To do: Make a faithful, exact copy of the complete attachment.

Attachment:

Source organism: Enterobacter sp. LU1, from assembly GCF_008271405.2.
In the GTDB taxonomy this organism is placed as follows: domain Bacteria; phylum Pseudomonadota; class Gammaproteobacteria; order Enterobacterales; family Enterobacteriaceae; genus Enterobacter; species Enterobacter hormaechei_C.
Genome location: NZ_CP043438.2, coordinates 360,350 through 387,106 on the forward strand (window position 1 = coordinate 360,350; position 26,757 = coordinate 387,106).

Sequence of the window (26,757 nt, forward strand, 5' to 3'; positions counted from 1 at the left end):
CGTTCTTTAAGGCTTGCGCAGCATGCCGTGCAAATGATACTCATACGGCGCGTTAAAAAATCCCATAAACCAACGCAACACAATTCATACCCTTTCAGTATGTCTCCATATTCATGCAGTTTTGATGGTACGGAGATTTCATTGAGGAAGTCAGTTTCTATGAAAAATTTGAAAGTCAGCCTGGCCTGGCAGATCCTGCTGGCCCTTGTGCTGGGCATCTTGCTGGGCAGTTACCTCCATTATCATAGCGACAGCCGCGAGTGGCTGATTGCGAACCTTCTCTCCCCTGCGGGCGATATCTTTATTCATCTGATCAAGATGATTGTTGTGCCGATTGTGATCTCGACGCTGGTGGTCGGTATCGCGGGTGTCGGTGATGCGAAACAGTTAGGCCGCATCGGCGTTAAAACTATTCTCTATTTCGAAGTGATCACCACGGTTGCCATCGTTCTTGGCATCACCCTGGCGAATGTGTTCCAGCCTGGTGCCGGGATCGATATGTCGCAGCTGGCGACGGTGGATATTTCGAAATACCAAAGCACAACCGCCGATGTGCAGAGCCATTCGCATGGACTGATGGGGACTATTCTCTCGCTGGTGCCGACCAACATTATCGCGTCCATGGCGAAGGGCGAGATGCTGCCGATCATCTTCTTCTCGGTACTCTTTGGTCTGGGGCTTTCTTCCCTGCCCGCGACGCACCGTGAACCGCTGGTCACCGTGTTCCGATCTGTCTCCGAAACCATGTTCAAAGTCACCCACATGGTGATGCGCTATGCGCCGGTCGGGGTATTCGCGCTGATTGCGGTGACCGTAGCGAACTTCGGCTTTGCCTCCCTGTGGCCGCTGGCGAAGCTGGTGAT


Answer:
Source organism: Enterobacter sp. LU1, from assembly GCF_008271405.2.
In the GTDB taxonomy this organism is placed as follows: domain Bacteria; phylum Pseudomonadota; class Gammaproteobacteria; order Enterobacterales; family Enterobacteriaceae; genus Enterobacter; species Enterobacter hormaechei_C.
Genome location: NZ_CP043438.2, coordinates 360,350 through 387,106 on the forward strand (window position 1 = coordinate 360,350; position 26,757 = coordinate 387,106).

Sequence of the window (26,757 nt, forward strand, 5' to 3'; positions counted from 1 at the left end):
CGTTCTTTAAGGCTTGCGCAGCATGCCGTGCAAATGATACTCATACGGCGCGTTAAAAAATCCCATAAACCAACGCAACACAATTCATACCCTTTCAGTATGTCTCCATATTCATGCAGTTTTGATGGTACGGAGATTTCATTGAGGAAGTCAGTTTCTATGAAAAATTTGAAAGTCAGCCTGGCCTGGCAGATCCTGCTGGCCCTTGTGCTGGGCATCTTGCTGGGCAGTTACCTCCATTATCATAGCGACAGCCGCGAGTGGCTGATTGCGAACCTTCTCTCCCCTGCGGGCGATATCTTTATTCATCTGATCAAGATGATTGTTGTGCCGATTGTGATCTCGACGCTGGTGGTCGGTATCGCGGGTGTCGGTGATGCGAAACAGTTAGGCCGCATCGGCGTTAAAACTATTCTCTATTTCGAAGTGATCACCACGGTTGCCATCGTTCTTGGCATCACCCTGGCGAATGTGTTCCAGCCTGGTGCCGGGATCGATATGTCGCAGCTGGCGACGGTGGATATTTCGAAATACCAAAGCACAACCGCCGATGTGCAGAGCCATTCGCATGGACTGATGGGGACTATTCTCTCGCTGGTGCCGACCAACATTATCGCGTCCATGGCGAAGGGCGAGATGCTGCCGATCATCTTCTTCTCGGTACTCTTTGGTCTGGGGCTTTCTTCCCTGCCCGCGACGCACCGTGAACCGCTGGTCACCGTGTTCCGATCTGTCTCCGAAACCATGTTCAAAGTCACCCACATGGTGATGCGCTATGCGCCGGTCGGGGTATTCGCGCTGATTGCGGTGACCGTAGCGAACTTCGGCTTTGCCTCCCTGTGGCCGCTGGCGAAGCTGGTGAT